Based on initial excitement levels, I was off the richter scale. I got an all caps text from my best friend aying, “HARPER LEE IS GOING ROUND TWO” and I ran to the other classrooms in order to tell everyone that Scout would be grown soon and we should have a teacher book club. Forget about what Mayella might be like as an adult. I always imagine her adulthood in one of two ways, she’s a white trash Sula character that is both mysterious and sultry, but hog tied to her hometown (a la Toni Morrison), or she’s the opposite of her Daddy, she seeks to reconcile her wrongs rather than seek revenge for them. The question is: will she be a flower or a weed?
I really would like to go with flower as Mayella grew those beautiful red geraniums which remind me so much of the story “Marigolds.”
“Against the fence, in a line, were six chipped-enamel slop jars holding brilliant red geraniums, cared for as tenderly as if they belonged to Miss Maudie Atkinson, had Miss Maudie deigned to permit a geranium on her premises. People said they were Mayella Ewell’s.” (17.64)
Mayella could be one of two characters in the story “Marigolds.” She could be Miss Lottie who grows beautiful marigolds in a poverty neighborhood, or she can be Lizbeth, who in a fit of teen angst rips up the marigolds for herself.
1. Will Mayella be a flower or a weed?
This if my first question because it’s the one that most bothers me. Here we have Atticus Finch, this supreme man in literature, who could father all my babies if he wanted to, but his moral high ground doesn’t really extend beyond Tom Robinson, his family, and the old women who live down the street. He fights for Tom in an argument against a girl that has been raped and abused by her father for her entire life. If Mayella were a Law and Order episode, she would have countless visits with Dr. Wong, an empathetic shoulder in Benson, and her father would certainly get the shakedown from Elliot. Mayella would be a sympathetic aggravator because she’s a product of her environment, a child of trash who was shunned by her town and left.
Atticus fights as Tom’s lawyer and says things like, “Before I can live with other folks, I’ve got to live with myself” to his daughter, but this isn’t a novel that fights for women. He’s a great father, but the women in the neighborhood are either, old, dead, or liars.
Mayella could take this one of two ways. She could do the opposite of her father and seek to reconcile his wrongs instead of avenge him, or she could become something else entirely. A fighter, or a whiner. A flower or a weed. I’m hoping that with her father dead she found some kind of peace in those red geraniums and bloomed into a new women, but that would be like living in a world where Harry Potter doesn’t die (oh wait, that happened). I’m interested to see how she does in a real world, if she escapes, or if she tells them to tighten the rope.
Sarah Churchwell says it better than me in her article “Why To Kill a Mockingbird is overrated.”
2. How will Scout be a feminist in a new world?
Since Go Set a Watchman is based on Scout as a grown woman, I’m trying to wrap my mind around how this is going to work. In 1930s TKAM, Scout is a bit of a mini-feminist, a child who can break up a tunnel of men holding weapons outside of a jail. There isn’t a word for what she is, but instead of putting on dresses, she puts on ham costumes and suspenders, and there’s nothing more manly than bacon, am I right? However, if she’s a middle aged woman in this new book, I’m assuming it’s set around the 1960s/70s.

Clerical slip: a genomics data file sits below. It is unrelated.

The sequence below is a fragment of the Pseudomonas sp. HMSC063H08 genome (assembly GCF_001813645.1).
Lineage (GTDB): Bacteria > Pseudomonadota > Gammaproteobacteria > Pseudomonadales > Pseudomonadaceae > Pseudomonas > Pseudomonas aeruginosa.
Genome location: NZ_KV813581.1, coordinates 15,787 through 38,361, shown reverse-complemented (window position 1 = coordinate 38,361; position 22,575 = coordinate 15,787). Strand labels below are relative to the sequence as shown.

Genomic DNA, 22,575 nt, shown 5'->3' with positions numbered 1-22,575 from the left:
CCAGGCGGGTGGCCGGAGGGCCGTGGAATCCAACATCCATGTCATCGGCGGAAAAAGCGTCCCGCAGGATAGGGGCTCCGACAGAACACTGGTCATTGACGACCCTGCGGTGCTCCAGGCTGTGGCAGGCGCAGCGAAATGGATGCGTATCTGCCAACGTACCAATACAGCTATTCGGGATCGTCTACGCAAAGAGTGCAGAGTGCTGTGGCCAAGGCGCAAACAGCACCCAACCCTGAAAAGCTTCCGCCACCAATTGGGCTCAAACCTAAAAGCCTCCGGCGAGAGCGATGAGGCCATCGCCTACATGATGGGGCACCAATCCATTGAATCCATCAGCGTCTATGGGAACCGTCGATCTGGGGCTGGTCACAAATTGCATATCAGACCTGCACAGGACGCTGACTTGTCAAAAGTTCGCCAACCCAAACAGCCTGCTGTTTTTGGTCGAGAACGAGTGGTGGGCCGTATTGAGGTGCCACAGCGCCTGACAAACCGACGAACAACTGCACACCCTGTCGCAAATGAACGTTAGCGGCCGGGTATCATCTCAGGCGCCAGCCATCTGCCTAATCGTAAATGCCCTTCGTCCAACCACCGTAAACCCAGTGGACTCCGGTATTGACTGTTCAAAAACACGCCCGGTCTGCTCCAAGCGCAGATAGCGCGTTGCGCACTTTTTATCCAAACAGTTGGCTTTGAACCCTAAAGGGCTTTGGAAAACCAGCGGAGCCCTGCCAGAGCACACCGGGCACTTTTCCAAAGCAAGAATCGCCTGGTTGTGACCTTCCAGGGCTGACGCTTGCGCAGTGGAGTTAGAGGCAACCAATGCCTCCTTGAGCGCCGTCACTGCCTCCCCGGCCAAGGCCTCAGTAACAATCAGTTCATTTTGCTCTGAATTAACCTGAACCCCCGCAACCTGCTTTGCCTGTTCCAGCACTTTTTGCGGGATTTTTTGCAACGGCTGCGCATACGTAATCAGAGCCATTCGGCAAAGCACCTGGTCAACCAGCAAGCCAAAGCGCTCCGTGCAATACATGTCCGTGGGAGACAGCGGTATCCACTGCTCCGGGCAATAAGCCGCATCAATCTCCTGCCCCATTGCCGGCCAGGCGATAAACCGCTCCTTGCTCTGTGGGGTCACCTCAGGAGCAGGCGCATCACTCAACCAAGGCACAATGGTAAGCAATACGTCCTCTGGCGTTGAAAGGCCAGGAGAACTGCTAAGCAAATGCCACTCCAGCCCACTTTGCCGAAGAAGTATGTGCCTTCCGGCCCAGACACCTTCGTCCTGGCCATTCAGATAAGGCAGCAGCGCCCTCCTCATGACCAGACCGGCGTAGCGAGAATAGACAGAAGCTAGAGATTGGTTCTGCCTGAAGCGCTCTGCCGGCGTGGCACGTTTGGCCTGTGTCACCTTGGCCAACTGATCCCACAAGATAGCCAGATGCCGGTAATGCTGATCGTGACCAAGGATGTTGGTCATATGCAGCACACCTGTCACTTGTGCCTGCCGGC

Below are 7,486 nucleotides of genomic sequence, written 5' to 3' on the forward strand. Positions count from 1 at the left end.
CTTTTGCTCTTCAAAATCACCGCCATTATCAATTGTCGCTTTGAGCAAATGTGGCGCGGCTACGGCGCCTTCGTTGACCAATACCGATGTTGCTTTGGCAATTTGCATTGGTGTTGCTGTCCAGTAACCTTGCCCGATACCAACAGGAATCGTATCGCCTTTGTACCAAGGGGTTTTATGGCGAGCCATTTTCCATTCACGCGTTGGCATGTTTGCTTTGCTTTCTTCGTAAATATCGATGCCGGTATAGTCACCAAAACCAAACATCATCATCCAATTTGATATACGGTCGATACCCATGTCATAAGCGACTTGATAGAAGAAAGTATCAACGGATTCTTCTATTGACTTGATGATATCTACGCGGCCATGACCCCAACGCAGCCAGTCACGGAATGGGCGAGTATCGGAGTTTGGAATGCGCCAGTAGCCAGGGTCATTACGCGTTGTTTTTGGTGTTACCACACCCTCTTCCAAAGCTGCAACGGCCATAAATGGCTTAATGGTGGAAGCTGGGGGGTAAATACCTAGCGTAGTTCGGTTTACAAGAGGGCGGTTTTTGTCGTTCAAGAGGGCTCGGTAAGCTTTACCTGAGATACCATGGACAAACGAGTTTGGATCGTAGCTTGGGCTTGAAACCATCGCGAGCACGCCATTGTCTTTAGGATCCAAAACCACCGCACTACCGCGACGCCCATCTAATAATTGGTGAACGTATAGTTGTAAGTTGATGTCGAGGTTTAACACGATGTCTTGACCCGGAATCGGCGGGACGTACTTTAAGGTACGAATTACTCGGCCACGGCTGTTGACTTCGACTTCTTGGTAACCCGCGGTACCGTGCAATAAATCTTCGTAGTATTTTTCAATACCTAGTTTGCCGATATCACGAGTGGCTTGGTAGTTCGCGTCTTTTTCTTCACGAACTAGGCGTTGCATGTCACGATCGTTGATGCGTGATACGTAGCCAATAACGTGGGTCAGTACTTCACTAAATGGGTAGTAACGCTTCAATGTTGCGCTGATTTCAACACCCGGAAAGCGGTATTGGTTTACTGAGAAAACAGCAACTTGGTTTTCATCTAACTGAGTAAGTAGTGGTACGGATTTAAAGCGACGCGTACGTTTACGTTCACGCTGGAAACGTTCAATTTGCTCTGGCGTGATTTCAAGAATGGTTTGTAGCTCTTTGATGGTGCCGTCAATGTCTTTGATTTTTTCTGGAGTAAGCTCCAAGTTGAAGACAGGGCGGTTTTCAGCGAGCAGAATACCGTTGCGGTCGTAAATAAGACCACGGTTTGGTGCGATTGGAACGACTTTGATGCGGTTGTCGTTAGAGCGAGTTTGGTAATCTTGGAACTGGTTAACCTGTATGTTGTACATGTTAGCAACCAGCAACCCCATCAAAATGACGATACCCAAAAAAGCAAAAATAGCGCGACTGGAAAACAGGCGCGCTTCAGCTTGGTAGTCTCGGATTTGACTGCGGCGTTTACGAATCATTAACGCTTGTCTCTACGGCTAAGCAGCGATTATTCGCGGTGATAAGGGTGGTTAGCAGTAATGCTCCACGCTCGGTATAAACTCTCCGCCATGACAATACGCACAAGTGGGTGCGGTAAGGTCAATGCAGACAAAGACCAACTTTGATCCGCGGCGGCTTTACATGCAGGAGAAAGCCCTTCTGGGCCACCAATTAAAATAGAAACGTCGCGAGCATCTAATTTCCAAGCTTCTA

Will Lee allude to the anti-violence campaigns of King, the fists of Malcolm X, the propaganda of Hitler? Scout will have lived through WWI, WWII and be going into Vietnam. Is Scout a woman who protests parades for drafted soldiers, or is she the woman that kisses her soldier slowly under dimmed kitchen lights? Is there even a soldier at all, because if you’re raised by a man like Atticus, who else can compete. Scout will have experienced hatred across a full globe; blacks who are told to act less than in America, European people who are told what is human and what is animal, and for Vietnam she will have to decide whether she believes in the men, or the fight.
This is a world of the 1950s where vacuum advertisements have women wearing aprons and sparkling white teeth. How will Scout be able to maintain her values in a world where the word feminist hasn’t even really been tapped yet. Today, girls believe being a feminist means having an alarm set at 8:30am everyday that says, “Be a bad bitch,” and climbing over their male counterparts in heels to get to the next higher paying job – glass slipper, more like glass ceiling – but in a world where everything is strained and chaotic, what will Scout’s voice be? Will she just follow the voice of Atticus and try still to treat everyone equally or is the world truly more complicated than that.
How will her ideals and values stand up to such world hate and how will Lee justify her behaviors in a world that held women down? In childhood Scout, we can justify it by childhood whimsy, grown women don’t get the same niceties.
These are things I need answered in this book.
3. How the hell is the narrative voice going to work?
TKAM stars an elderly woman who is looking back on her childhood and retelling the tale. Some of my students love the book, and others think it’s just another grandmother telling about “the struggle.” And I’m confused about how this is all going to work because if it’s old Scout telling her childhood story in TKAM, how is this going to work for Go Set a Watchman?